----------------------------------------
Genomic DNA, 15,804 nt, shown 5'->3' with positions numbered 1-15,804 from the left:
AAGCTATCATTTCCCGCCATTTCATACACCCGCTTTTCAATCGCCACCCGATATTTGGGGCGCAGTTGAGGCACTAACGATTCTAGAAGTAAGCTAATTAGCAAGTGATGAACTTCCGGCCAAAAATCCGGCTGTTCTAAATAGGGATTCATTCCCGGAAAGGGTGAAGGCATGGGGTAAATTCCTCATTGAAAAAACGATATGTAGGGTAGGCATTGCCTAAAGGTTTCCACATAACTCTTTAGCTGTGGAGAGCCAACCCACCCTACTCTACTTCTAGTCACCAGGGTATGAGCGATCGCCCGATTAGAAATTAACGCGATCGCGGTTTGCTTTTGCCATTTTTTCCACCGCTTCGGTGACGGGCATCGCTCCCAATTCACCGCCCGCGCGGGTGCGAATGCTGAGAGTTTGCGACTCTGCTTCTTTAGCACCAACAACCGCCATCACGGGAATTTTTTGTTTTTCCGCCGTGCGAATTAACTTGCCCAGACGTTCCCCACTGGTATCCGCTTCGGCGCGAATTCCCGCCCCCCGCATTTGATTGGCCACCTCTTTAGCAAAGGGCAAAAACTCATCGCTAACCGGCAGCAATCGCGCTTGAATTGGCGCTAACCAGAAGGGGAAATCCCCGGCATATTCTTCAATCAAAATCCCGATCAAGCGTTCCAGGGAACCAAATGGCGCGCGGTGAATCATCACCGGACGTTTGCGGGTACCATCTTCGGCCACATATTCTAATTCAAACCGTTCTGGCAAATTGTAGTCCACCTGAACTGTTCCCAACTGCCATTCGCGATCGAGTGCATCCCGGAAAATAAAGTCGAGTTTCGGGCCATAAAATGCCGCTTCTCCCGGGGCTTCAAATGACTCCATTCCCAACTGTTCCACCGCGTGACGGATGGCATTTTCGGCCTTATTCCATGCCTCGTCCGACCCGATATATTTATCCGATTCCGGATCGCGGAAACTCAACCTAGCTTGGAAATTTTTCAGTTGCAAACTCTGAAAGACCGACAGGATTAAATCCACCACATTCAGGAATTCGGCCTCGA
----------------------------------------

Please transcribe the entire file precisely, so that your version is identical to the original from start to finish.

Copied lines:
Genomic DNA, 15,804 nt, shown 5'->3' with positions numbered 1-15,804 from the left:
AAGCTATCATTTCCCGCCATTTCATACACCCGCTTTTCAATCGCCACCCGATATTTGGGGCGCAGTTGAGGCACTAACGATTCTAGAAGTAAGCTAATTAGCAAGTGATGAACTTCCGGCCAAAAATCCGGCTGTTCTAAATAGGGATTCATTCCCGGAAAGGGTGAAGGCATGGGGTAAATTCCTCATTGAAAAAACGATATGTAGGGTAGGCATTGCCTAAAGGTTTCCACATAACTCTTTAGCTGTGGAGAGCCAACCCACCCTACTCTACTTCTAGTCACCAGGGTATGAGCGATCGCCCGATTAGAAATTAACGCGATCGCGGTTTGCTTTTGCCATTTTTTCCACCGCTTCGGTGACGGGCATCGCTCCCAATTCACCGCCCGCGCGGGTGCGAATGCTGAGAGTTTGCGACTCTGCTTCTTTAGCACCAACAACCGCCATCACGGGAATTTTTTGTTTTTCCGCCGTGCGAATTAACTTGCCCAGACGTTCCCCACTGGTATCCGCTTCGGCGCGAATTCCCGCCCCCCGCATTTGATTGGCCACCTCTTTAGCAAAGGGCAAAAACTCATCGCTAACCGGCAGCAATCGCGCTTGAATTGGCGCTAACCAGAAGGGGAAATCCCCGGCATATTCTTCAATCAAAATCCCGATCAAGCGTTCCAGGGAACCAAATGGCGCGCGGTGAATCATCACCGGACGTTTGCGGGTACCATCTTCGGCCACATATTCTAATTCAAACCGTTCTGGCAAATTGTAGTCCACCTGAACTGTTCCCAACTGCCATTCGCGATCGAGTGCATCCCGGAAAATAAAGTCGAGTTTCGGGCCATAAAATGCCGCTTCTCCCGGGGCTTCAAATGACTCCATTCCCAACTGTTCCACCGCGTGACGGATGGCATTTTCGGCCTTATTCCATGCCTCGTCCGACCCGATATATTTATCCGATTCCGGATCGCGGAAACTCAACCTAGCTTGGAAATTTTTCAGTTGCAAACTCTGAAAGACCGACAGGATTAAATCCACCACATTCAGGAATTCGGCCTCGA